While Smith’s training and experience surpass most hunters’ expertise, he’s quick to point out the need for hunters to have some basic first-aid knowledge. In addition, hunters should carry a very important piece of gear most have never even considered: a tourniquet. “Unless you’ve seen a femoral bleed before—and the horror on someone’s face as they’re bleeding out— it’s hard to understand why you need to carry one,” he says. Granted, IEDs are not an issue in the Pennsylvania hardwoods, but sticking a knife in your leg while dressing out a deer is a very real danger.
When you use knives in a cold environment, sometimes at high altitudes, you need to be more switched on, he says. And it’s almost worse when you have your buddies there to help. “You can have more hands than you can deal with. I’ve given classes where other guys have cut me because I’m holding a shoulder, and the other guy is talking and cutting at the same time.”
Smith has treated several “amputations on target,” which is why he carried at least one tourniquet per man on the team during missions. Each man also carried at least one tourniquet. Today, he has tourniquets stashed in the car, the house, the go bag—you get the idea.
The Survival Mindest
With Smith’s background in primitive skills, he was constantly amazed at the Afghan people who were essentially living a primitive life. “I mean, it was 2004, and everyone was living in a dirt hut. We watched people filling water in animal hides.”
At the same time, Smith admired the level of skill they had turning everything into a multipurpose item. “Afghans would pull the engine out of a tractor in the evening and set it up in an alcove,” he explains. “They would turn it on to run the electricity in the town and light up the bazaar area. It blew my mind.” This same mentality can be applied to hunters in the field.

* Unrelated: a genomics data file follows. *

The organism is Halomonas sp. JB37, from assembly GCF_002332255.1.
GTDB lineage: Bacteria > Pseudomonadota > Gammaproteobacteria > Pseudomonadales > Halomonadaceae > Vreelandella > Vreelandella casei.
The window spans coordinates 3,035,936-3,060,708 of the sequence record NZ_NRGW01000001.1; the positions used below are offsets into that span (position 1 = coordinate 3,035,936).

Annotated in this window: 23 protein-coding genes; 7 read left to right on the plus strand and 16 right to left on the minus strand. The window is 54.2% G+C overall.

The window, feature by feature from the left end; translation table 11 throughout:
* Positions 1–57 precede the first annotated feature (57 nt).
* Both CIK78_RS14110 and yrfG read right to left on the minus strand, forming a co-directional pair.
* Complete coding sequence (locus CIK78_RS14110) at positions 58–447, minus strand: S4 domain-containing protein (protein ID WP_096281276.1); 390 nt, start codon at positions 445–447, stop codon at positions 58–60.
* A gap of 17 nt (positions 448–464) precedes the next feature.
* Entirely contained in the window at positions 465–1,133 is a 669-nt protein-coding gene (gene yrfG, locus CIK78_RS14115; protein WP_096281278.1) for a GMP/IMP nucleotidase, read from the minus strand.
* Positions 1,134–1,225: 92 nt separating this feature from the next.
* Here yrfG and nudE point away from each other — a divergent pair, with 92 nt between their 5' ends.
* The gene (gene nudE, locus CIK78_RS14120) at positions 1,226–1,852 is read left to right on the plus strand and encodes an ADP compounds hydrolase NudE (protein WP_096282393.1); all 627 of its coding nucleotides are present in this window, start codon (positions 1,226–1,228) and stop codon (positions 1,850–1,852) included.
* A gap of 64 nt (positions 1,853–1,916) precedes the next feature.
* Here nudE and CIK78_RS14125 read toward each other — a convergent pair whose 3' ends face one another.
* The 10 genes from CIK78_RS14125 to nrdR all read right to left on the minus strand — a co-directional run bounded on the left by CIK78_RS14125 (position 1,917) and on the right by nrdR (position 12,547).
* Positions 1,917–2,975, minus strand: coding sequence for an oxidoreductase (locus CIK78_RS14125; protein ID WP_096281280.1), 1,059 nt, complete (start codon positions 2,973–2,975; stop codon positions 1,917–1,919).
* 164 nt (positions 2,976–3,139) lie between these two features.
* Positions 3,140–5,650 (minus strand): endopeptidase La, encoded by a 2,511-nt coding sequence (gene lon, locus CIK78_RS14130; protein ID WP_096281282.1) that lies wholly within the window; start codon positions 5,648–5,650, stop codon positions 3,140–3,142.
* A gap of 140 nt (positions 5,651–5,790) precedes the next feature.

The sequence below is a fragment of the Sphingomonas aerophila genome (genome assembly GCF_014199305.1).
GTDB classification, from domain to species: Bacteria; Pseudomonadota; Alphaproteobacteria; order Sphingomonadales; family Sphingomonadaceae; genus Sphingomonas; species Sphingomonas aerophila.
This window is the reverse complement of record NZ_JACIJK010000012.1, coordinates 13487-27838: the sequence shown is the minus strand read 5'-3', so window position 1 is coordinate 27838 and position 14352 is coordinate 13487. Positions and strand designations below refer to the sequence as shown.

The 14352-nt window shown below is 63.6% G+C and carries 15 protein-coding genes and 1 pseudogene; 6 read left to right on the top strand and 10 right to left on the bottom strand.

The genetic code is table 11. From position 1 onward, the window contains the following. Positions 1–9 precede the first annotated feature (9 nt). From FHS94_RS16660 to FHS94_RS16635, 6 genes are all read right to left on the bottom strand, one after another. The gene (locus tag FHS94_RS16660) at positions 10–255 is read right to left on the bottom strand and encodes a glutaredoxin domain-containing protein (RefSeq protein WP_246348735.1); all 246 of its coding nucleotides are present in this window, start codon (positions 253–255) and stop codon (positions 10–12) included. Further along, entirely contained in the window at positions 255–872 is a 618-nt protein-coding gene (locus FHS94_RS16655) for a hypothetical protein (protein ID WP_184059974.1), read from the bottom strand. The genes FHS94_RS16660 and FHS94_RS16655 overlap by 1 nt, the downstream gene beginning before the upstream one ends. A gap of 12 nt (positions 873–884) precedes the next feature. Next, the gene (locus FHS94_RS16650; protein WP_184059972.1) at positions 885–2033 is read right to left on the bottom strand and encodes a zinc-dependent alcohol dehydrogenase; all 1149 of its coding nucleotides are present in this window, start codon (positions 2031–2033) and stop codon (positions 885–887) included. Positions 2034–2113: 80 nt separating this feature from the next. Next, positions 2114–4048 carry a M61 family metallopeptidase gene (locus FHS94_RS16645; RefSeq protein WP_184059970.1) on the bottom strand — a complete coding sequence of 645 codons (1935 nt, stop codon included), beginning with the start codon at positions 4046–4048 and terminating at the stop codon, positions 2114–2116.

Smith likes to say, “Look at things for what they can be, not for what they are.” Think about that. The Afghans certainly did when they repurposed that tractor engine. What about something as common as pine straw? Pine straw is tinder, but tinder isn’t pine straw, Smith tells his students. In other words, pine straw isn’t the only tinder in the woods. You can put some tinder in a single Ziploc bag, which can also be used to collect water or meat from a grouse. You can also use the bag to create a one-way valve to treat a sucking chest wound. That’s not what the executives at Ziploc may have had in mind, but it works.
“I teach guys how to survive with the gear they have left,” Smith says. The SERE courses he teaches are meant for any service member stuck in a bad spot who needs to avoid capture and get back alive like a pilot shot down behind enemy lines.
“Say you don’t have a knife. I am a gear guy, but I am passionate about primitive skills. And if you know what a knife can do, then you can make one in the field.”
Smith knows how to make a knife out of a lot of things, which is part of the ethos of his company, Hobo Forge Survival. He’s always been passionate about self-reliance, and when he was still in the military, he visited an Amish community. There, he learned a few things about working metal, bought his first anvil, and got into blacksmithing. He started making knives from whatever was lying around, like old truck parts and leaf springs. He shared those knives with co-workers.
When Smith talks about his knives and the forging process, he gets downright poetic. “Knifemaking is a therapeutic way to share my experience in the military with others. I’ve had four knee surgeries and broken all my fingers. I’ve been left with a lot of bumps and bruises, hammer marks, if you will. And I translate that into my work.”
As a soldier, Smith volunteered 30 years of his life serving our country. As a father, he’s raising his son to be a respectful, Christian man. As a small business owner who builds functional art and teaches others how to survive using their brain and the world around them, Smith is still following his dreams.
“All I want to do nowadays is share my passion with people and add value to other people’s lives.”